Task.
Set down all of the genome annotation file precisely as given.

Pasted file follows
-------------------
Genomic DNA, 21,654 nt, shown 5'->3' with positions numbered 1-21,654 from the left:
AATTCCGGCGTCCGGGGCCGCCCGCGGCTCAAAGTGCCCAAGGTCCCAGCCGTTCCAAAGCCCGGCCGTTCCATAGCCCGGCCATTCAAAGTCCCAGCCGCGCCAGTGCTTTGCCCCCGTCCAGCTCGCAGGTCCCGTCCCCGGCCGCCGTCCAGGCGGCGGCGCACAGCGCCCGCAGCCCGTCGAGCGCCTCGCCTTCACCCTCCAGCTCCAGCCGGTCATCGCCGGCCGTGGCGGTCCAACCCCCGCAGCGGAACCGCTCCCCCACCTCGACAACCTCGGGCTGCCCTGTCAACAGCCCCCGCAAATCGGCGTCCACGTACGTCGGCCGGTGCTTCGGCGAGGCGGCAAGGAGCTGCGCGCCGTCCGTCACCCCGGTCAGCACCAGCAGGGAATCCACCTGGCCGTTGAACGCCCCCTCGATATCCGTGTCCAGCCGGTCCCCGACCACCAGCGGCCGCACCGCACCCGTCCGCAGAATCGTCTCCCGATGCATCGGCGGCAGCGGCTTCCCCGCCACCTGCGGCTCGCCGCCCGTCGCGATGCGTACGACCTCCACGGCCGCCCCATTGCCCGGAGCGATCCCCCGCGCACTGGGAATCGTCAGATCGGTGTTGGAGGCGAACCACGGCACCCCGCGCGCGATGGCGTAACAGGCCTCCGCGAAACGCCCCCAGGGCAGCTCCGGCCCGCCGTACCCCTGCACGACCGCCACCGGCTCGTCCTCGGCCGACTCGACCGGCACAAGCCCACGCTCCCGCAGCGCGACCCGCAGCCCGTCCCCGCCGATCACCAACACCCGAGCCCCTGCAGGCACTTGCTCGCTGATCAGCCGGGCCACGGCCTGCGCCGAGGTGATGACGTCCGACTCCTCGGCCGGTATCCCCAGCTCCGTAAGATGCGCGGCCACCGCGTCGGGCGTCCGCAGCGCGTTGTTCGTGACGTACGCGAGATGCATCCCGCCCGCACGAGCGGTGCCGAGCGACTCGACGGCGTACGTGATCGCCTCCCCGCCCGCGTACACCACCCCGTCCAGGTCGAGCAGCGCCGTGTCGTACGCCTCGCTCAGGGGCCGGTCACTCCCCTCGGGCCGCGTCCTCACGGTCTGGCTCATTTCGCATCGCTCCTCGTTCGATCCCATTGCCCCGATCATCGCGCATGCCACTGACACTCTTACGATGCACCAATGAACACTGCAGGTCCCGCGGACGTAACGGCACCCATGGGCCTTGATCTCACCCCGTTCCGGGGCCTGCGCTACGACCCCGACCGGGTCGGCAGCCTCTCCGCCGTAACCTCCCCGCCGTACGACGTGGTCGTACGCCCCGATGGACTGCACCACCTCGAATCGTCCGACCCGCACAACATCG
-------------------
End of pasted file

Genomic DNA, 21,654 nt, shown 5'->3' with positions numbered 1-21,654 from the left:
AATTCCGGCGTCCGGGGCCGCCCGCGGCTCAAAGTGCCCAAGGTCCCAGCCGTTCCAAAGCCCGGCCGTTCCATAGCCCGGCCATTCAAAGTCCCAGCCGCGCCAGTGCTTTGCCCCCGTCCAGCTCGCAGGTCCCGTCCCCGGCCGCCGTCCAGGCGGCGGCGCACAGCGCCCGCAGCCCGTCGAGCGCCTCGCCTTCACCCTCCAGCTCCAGCCGGTCATCGCCGGCCGTGGCGGTCCAACCCCCGCAGCGGAACCGCTCCCCCACCTCGACAACCTCGGGCTGCCCTGTCAACAGCCCCCGCAAATCGGCGTCCACGTACGTCGGCCGGTGCTTCGGCGAGGCGGCAAGGAGCTGCGCGCCGTCCGTCACCCCGGTCAGCACCAGCAGGGAATCCACCTGGCCGTTGAACGCCCCCTCGATATCCGTGTCCAGCCGGTCCCCGACCACCAGCGGCCGCACCGCACCCGTCCGCAGAATCGTCTCCCGATGCATCGGCGGCAGCGGCTTCCCCGCCACCTGCGGCTCGCCGCCCGTCGCGATGCGTACGACCTCCACGGCCGCCCCATTGCCCGGAGCGATCCCCCGCGCACTGGGAATCGTCAGATCGGTGTTGGAGGCGAACCACGGCACCCCGCGCGCGATGGCGTAACAGGCCTCCGCGAAACGCCCCCAGGGCAGCTCCGGCCCGCCGTACCCCTGCACGACCGCCACCGGCTCGTCCTCGGCCGACTCGACCGGCACAAGCCCACGCTCCCGCAGCGCGACCCGCAGCCCGTCCCCGCCGATCACCAACACCCGAGCCCCTGCAGGCACTTGCTCGCTGATCAGCCGGGCCACGGCCTGCGCCGAGGTGATGACGTCCGACTCCTCGGCCGGTATCCCCAGCTCCGTAAGATGCGCGGCCACCGCGTCGGGCGTCCGCAGCGCGTTGTTCGTGACGTACGCGAGATGCATCCCGCCCGCACGAGCGGTGCCGAGCGACTCGACGGCGTACGTGATCGCCTCCCCGCCCGCGTACACCACCCCGTCCAGGTCGAGCAGCGCCGTGTCGTACGCCTCGCTCAGGGGCCGGTCACTCCCCTCGGGCCGCGTCCTCACGGTCTGGCTCATTTCGCATCGCTCCTCGTTCGATCCCATTGCCCCGATCATCGCGCATGCCACTGACACTCTTACGATGCACCAATGAACACTGCAGGTCCCGCGGACGTAACGGCACCCATGGGCCTTGATCTCACCCCGTTCCGGGGCCTGCGCTACGACCCCGACCGGGTCGGCAGCCTCTCCGCCGTAACCTCCCCGCCGTACGACGTGGTCGTACGCCCCGATGGACTGCACCACCTCGAATCGTCCGACCCGCACAACATCG